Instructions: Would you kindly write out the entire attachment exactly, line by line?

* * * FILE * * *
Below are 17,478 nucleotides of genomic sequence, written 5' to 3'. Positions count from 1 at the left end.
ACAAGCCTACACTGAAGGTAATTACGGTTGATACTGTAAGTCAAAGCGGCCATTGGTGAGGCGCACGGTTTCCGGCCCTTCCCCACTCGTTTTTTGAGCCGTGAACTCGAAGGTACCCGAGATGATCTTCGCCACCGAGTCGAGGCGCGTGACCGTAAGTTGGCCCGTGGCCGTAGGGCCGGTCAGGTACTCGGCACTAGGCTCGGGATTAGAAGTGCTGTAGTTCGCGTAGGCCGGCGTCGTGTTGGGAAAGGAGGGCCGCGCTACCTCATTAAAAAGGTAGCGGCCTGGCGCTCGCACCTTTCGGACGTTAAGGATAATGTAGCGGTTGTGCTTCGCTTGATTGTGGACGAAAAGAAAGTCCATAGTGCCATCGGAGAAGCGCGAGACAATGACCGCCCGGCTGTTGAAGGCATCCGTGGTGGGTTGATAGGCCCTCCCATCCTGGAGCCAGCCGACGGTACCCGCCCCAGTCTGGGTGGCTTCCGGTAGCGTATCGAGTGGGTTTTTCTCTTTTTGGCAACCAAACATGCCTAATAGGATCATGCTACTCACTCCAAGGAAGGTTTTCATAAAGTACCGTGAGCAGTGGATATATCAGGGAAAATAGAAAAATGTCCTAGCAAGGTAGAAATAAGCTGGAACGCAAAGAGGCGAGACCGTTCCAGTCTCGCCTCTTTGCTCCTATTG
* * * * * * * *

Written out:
Below are 17,478 nucleotides of genomic sequence, written 5' to 3'. Positions count from 1 at the left end.
ACAAGCCTACACTGAAGGTAATTACGGTTGATACTGTAAGTCAAAGCGGCCATTGGTGAGGCGCACGGTTTCCGGCCCTTCCCCACTCGTTTTTTGAGCCGTGAACTCGAAGGTACCCGAGATGATCTTCGCCACCGAGTCGAGGCGCGTGACCGTAAGTTGGCCCGTGGCCGTAGGGCCGGTCAGGTACTCGGCACTAGGCTCGGGATTAGAAGTGCTGTAGTTCGCGTAGGCCGGCGTCGTGTTGGGAAAGGAGGGCCGCGCTACCTCATTAAAAAGGTAGCGGCCTGGCGCTCGCACCTTTCGGACGTTAAGGATAATGTAGCGGTTGTGCTTCGCTTGATTGTGGACGAAAAGAAAGTCCATAGTGCCATCGGAGAAGCGCGAGACAATGACCGCCCGGCTGTTGAAGGCATCCGTGGTGGGTTGATAGGCCCTCCCATCCTGGAGCCAGCCGACGGTACCCGCCCCAGTCTGGGTGGCTTCCGGTAGCGTATCGAGTGGGTTTTTCTCTTTTTGGCAACCAAACATGCCTAATAGGATCATGCTACTCACTCCAAGGAAGGTTTTCATAAAGTACCGTGAGCAGTGGATATATCAGGGAAAATAGAAAAATGTCCTAGCAAGGTAGAAATAAGCTGGAACGCAAAGAGGCGAGACCGTTCCAGTCTCGCCTCTTTGCTCCTATTG